Hector's beaked whale
By: Dagmar Fertl
Edited by: Poul Vendel
The word Mesoplodon is from the Greek mesos meaning "middle",
hopla meaning "arms" and odon meaning "tooth". These words in
combination roughly translates to "armed with a tooth in the middle of the
jaw". The Hector's beaked whale was also named after J. Hector, the curator of the
Colonial Museum in Wellington, New Zealand, where the type specimen for this
species was described and housed.
This beaked whale has a single pair of resonably small, flattened,
triangular teeth located near the tip of the lower jaw. These teeth are seen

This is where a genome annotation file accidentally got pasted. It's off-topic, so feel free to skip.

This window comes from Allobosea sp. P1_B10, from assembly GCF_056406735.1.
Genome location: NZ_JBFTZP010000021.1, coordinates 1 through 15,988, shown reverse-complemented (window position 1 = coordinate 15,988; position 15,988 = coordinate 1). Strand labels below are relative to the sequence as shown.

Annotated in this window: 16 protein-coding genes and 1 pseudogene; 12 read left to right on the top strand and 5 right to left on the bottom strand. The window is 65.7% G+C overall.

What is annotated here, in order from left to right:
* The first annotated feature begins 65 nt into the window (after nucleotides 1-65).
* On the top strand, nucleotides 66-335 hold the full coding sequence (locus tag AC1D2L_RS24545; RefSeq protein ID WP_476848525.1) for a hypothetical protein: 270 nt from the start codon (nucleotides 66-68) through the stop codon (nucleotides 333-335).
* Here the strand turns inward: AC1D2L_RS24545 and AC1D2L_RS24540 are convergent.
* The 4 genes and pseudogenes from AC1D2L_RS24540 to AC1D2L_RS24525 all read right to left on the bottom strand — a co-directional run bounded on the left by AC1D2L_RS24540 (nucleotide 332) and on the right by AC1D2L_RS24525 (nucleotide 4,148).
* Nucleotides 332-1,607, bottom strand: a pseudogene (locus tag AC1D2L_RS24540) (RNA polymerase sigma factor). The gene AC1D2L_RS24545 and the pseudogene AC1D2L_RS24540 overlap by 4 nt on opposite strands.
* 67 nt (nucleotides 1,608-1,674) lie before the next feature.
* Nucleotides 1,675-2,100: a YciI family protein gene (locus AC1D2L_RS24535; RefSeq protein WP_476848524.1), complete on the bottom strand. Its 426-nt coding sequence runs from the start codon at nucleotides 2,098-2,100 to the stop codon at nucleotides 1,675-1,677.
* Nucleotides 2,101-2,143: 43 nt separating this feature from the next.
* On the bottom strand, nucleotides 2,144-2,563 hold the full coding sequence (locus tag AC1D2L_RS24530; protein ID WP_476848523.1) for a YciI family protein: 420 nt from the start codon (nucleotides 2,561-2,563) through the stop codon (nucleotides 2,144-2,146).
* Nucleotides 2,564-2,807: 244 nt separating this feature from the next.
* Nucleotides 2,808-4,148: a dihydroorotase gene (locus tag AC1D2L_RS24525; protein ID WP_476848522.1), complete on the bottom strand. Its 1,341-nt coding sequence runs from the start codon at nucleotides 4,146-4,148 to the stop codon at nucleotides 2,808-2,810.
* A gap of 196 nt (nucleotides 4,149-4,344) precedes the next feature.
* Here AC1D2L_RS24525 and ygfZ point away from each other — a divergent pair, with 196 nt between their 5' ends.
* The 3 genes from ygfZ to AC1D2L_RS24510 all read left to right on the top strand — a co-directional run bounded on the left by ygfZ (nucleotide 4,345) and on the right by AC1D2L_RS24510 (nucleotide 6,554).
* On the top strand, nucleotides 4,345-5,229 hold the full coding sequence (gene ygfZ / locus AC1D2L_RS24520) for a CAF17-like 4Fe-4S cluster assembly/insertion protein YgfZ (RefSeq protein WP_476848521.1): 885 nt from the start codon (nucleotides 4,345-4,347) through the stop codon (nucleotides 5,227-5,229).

only in the males. These are dark, grey-brown whales with light grey undersides
and scratches often covering the body.
The Hector's beaked whale can reach a maximum known length of 4,3 m.
Location in Africa:
The only records of the Hector's beaked whale is in the African waters off
the South African coast.
The Hector's beaked whale are mostly sighted in pairs and is known to feed on squid.
Human impacts in African waters are unknown.